Early Origins of the Newlin family
Devon where they held a family seat from early times and their first records appeared on the early census rolls taken by the early Kings of Britain to determine the rate of taxation of their subjects.
Early History of the Newlin family
This web page shows only a small excerpt of our Newlin research.
Another 135 words (10 lines of text) covering the years 1469, 1597, 1688, 1640 and 1648 are included under the topic Early Newlin History in all our PDF Extended History products and printed products wherever possible.
Newlin Spelling Variations
Until the dictionary, an invention of only the last few hundred years, the English language lacked any comprehensive system of spelling rules. Consequently, spelling variations in names are frequently found in early Anglo-Saxon and later Anglo-Norman documents. One person's name was often spelled several different ways over a lifetime. The recorded variations of Newlin include Newland, Newling, Newley, Nieland, Newlan and others.
Early Notables of the Newlin family (pre 1700)
Notables of this surname at this time include: Robert Newlyn (1597-1688), an English clergyman and academic, President of Corpus Christi College, Oxford from 1640 to 1648; and Roger Newland of Newlands in Southampton who having failed...
Another 36 words (3 lines of text) are included under the topic Early Newlin Notables in all our PDF Extended History products and printed products wherever possible.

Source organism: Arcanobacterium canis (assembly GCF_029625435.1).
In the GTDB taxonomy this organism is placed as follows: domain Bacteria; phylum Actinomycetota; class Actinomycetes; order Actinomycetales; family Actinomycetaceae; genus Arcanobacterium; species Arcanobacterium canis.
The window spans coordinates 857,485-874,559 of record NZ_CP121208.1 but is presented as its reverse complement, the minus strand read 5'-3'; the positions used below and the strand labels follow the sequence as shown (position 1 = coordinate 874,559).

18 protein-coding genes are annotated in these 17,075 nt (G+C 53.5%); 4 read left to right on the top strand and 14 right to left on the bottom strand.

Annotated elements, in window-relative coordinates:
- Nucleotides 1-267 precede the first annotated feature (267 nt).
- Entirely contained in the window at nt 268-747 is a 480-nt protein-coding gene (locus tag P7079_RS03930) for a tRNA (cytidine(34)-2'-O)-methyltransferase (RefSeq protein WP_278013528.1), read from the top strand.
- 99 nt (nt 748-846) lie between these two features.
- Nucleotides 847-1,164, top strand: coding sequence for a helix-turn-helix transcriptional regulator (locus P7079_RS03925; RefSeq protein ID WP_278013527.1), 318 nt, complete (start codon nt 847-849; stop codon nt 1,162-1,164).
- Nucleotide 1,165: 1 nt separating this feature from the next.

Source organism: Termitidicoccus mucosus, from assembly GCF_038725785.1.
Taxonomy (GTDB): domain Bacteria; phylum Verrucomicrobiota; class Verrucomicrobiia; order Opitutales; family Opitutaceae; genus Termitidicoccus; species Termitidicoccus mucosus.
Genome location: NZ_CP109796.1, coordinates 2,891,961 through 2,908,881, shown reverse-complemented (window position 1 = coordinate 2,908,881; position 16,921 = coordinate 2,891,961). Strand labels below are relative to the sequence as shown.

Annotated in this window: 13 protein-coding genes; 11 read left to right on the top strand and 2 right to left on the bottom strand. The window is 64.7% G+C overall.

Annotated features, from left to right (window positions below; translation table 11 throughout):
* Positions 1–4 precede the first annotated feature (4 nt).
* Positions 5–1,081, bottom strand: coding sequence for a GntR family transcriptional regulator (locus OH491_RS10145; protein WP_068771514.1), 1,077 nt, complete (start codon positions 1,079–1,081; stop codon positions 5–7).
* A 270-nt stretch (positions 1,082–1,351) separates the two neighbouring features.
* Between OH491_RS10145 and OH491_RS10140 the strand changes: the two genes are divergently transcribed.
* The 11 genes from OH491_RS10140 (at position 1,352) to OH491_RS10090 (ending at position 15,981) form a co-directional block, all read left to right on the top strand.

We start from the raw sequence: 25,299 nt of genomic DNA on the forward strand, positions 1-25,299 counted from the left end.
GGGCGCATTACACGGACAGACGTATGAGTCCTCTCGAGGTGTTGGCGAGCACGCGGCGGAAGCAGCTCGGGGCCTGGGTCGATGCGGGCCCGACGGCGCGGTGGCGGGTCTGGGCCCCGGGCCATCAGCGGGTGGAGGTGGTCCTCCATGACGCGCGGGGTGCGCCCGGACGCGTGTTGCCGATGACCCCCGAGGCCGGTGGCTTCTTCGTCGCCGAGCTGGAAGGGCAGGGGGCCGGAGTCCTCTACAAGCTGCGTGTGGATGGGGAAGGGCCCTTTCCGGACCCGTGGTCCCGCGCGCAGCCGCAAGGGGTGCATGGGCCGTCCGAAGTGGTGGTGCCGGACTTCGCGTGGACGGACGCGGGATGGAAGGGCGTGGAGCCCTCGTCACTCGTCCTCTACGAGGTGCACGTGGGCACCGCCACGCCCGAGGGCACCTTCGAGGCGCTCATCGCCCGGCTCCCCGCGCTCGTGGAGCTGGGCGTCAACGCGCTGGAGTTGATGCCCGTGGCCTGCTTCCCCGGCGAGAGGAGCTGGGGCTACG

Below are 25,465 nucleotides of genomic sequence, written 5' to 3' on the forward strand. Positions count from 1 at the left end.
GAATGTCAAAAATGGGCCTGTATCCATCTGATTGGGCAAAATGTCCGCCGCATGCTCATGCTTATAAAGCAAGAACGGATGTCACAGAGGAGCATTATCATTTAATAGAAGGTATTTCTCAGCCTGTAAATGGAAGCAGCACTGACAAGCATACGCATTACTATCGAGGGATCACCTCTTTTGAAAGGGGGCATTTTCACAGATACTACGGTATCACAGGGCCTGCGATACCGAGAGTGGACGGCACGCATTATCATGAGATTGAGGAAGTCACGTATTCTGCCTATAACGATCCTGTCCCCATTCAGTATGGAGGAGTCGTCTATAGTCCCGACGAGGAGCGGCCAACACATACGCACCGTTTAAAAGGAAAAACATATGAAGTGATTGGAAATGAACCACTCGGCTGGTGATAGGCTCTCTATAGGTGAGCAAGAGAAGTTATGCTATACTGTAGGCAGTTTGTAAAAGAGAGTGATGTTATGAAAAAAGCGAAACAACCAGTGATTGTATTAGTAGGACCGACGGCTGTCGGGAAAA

Migration of the Newlin family to Ireland
Some of the Newlin family moved to Ireland, but this topic is not covered in this excerpt. More information about their life in Ireland is included in all our PDF Extended History products and printed products wherever possible.
Migration of the Newlin family to the New World and Oceana
Thousands of English families boarded ships sailing to the New World in the hope of escaping the unrest found in England at this time. Although the search for opportunity and freedom from persecution abroad took the lives of many because of the cramped conditions and unsanitary nature of the vessels, the opportunity perceived in the growing colonies of North America beckoned. Many of the settlers who survived the journey went on to make important contributions to the transplanted cultures of their adopted countries. The Newlin were among these contributors, for they have been located in early North American records:
Newlin Settlers in United States in the 17th Century
Newlin Settlers in United States in the 19th Century
Newlin Settlers in Canada in the 18th Century
The Newlin Motto
The motto was originally a war cry or slogan. Mottoes first began to be shown with arms in the 14th and 15th centuries, but were not in general use until the 17th century. Thus the oldest coats of arms generally do not include a motto. Mottoes seldom form part of the grant of arms: Under most heraldic authorities, a motto is an optional component of the coat of arms, and can be added to or changed at will; many families have chosen not to display a motto.
Motto: Le Nom, les armes, la loyauté
Motto Translation: The Name, the arms, the loyalty.
Newlin Family Crest Products